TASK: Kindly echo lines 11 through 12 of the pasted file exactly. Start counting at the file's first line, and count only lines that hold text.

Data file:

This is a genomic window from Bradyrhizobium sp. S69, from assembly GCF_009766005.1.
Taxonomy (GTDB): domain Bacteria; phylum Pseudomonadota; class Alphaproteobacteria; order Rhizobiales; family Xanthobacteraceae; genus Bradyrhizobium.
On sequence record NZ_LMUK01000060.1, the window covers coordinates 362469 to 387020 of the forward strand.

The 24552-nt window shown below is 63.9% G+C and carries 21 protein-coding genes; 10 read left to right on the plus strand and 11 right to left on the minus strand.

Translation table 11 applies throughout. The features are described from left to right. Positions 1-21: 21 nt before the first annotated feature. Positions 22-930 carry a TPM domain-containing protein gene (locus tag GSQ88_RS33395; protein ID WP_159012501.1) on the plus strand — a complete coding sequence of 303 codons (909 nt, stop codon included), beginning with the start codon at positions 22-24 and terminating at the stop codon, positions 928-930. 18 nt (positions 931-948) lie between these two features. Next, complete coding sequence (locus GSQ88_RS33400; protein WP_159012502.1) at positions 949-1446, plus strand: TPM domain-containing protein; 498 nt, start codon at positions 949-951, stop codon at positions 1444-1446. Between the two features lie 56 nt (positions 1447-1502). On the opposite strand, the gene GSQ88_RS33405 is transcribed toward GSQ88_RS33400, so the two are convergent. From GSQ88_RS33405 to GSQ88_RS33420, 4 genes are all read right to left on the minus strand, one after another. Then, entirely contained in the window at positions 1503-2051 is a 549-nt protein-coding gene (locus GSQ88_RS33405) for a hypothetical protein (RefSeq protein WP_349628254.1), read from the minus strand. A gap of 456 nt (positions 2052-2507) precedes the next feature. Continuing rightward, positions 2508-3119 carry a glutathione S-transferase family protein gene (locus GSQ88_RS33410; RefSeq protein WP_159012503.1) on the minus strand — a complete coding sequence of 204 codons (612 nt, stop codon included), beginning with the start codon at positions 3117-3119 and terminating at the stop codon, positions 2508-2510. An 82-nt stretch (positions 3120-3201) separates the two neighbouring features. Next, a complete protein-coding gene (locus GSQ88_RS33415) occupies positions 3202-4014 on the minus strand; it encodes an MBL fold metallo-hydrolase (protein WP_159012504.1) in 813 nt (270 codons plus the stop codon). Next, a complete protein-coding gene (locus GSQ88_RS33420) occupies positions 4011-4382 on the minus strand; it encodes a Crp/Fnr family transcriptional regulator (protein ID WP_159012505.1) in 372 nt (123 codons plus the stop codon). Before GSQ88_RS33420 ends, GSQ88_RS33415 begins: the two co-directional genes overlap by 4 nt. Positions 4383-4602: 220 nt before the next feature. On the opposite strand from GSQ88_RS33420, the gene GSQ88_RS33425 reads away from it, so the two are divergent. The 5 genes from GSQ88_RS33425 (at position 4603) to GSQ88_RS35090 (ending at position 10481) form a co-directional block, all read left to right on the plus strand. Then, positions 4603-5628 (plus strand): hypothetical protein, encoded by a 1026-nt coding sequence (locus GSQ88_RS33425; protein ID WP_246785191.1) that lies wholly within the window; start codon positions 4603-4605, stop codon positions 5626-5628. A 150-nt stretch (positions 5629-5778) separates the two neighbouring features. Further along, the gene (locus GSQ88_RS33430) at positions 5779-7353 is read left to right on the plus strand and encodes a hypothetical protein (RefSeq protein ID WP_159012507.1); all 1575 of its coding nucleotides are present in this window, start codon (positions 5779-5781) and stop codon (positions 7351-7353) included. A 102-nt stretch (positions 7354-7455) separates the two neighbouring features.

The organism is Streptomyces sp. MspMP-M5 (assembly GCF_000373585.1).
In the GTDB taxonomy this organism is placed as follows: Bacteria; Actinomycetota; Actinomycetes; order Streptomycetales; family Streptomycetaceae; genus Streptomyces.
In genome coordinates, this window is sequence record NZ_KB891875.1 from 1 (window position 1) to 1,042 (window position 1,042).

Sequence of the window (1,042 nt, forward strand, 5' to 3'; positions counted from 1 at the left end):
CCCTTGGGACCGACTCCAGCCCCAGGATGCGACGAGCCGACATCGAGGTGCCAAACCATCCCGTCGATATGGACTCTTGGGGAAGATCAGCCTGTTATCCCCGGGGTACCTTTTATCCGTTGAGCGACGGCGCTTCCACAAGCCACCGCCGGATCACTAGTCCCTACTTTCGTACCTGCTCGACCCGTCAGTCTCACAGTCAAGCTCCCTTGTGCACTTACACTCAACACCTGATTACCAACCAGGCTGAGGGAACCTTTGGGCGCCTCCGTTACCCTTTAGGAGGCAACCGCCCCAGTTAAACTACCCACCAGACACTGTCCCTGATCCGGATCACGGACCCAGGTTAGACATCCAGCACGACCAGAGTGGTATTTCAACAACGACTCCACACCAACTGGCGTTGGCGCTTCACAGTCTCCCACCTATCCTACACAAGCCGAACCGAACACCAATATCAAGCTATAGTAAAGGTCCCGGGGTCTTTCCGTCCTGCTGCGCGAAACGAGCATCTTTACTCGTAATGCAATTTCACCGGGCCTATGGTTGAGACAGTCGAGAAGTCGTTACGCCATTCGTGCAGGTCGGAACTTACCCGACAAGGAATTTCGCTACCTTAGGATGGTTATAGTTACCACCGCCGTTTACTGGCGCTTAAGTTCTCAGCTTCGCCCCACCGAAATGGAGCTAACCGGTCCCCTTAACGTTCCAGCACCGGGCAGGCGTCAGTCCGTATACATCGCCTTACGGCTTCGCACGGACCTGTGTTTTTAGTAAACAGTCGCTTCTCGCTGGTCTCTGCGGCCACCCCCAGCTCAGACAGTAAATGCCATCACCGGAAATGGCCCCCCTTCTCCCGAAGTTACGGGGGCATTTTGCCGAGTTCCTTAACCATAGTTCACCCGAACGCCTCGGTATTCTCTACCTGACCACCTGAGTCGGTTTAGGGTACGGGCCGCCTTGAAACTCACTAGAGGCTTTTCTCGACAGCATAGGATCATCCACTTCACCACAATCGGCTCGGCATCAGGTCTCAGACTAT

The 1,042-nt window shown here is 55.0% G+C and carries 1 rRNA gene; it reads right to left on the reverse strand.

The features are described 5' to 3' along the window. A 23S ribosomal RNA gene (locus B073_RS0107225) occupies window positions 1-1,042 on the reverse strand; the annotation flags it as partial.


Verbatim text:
The 1,042-nt window shown here is 55.0% G+C and carries 1 rRNA gene; it reads right to left on the reverse strand.

The features are described 5' to 3' along the window. A 23S ribosomal RNA gene (locus B073_RS0107225) occupies window positions 1-1,042 on the reverse strand; the annotation flags it as partial.